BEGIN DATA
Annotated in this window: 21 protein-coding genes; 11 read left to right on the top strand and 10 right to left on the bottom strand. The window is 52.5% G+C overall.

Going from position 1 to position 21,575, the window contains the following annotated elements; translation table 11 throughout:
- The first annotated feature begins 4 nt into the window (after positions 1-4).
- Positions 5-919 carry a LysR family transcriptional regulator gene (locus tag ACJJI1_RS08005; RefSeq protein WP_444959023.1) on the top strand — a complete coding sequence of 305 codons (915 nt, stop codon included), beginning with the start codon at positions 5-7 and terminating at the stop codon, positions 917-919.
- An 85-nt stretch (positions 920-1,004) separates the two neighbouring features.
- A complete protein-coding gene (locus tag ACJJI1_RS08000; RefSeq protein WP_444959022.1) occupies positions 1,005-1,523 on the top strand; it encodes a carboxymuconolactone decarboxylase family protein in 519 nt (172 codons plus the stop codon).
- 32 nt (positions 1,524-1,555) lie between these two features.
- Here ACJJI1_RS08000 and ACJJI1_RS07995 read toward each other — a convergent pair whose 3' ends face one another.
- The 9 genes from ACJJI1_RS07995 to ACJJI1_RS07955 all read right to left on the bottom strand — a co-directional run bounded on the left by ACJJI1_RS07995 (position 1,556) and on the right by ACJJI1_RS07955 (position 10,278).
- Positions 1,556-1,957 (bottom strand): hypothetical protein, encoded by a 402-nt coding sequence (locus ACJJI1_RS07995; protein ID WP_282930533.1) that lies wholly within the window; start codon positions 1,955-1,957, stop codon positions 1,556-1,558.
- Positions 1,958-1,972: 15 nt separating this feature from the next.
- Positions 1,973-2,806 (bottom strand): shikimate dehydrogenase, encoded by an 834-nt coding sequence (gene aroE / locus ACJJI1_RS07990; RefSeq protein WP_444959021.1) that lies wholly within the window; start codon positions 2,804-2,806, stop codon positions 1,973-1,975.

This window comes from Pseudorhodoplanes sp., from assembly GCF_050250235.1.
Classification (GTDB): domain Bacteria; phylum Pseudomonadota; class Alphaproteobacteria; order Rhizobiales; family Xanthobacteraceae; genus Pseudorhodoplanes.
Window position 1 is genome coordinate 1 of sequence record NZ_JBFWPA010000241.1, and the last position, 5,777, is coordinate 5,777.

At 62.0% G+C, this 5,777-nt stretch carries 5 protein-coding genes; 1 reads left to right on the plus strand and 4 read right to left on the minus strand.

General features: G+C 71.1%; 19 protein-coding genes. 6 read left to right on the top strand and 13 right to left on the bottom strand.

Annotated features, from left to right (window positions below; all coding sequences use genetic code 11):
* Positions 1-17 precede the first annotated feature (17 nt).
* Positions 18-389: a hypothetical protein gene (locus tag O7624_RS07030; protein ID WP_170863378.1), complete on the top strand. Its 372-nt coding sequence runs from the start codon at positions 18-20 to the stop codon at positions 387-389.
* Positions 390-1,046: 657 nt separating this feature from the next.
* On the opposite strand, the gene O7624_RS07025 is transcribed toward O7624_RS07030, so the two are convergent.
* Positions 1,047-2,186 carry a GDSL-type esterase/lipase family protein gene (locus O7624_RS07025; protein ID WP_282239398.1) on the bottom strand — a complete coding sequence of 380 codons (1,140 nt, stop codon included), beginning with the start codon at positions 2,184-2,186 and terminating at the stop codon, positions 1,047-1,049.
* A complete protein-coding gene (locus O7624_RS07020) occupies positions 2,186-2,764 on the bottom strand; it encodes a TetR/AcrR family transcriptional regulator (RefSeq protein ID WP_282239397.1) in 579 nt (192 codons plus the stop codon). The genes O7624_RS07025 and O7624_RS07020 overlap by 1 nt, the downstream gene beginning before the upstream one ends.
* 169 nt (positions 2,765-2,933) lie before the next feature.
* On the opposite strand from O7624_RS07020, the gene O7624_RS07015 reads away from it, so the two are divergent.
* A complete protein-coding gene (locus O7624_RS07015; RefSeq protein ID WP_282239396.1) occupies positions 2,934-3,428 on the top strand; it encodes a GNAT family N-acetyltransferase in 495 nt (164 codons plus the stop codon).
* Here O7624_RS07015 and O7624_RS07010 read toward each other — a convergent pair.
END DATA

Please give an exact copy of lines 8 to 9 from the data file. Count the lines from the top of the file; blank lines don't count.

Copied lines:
- Here ACJJI1_RS08000 and ACJJI1_RS07995 read toward each other — a convergent pair whose 3' ends face one another.
- The 9 genes from ACJJI1_RS07995 to ACJJI1_RS07955 all read right to left on the bottom strand — a co-directional run bounded on the left by ACJJI1_RS07995 (position 1,556) and on the right by ACJJI1_RS07955 (position 10,278).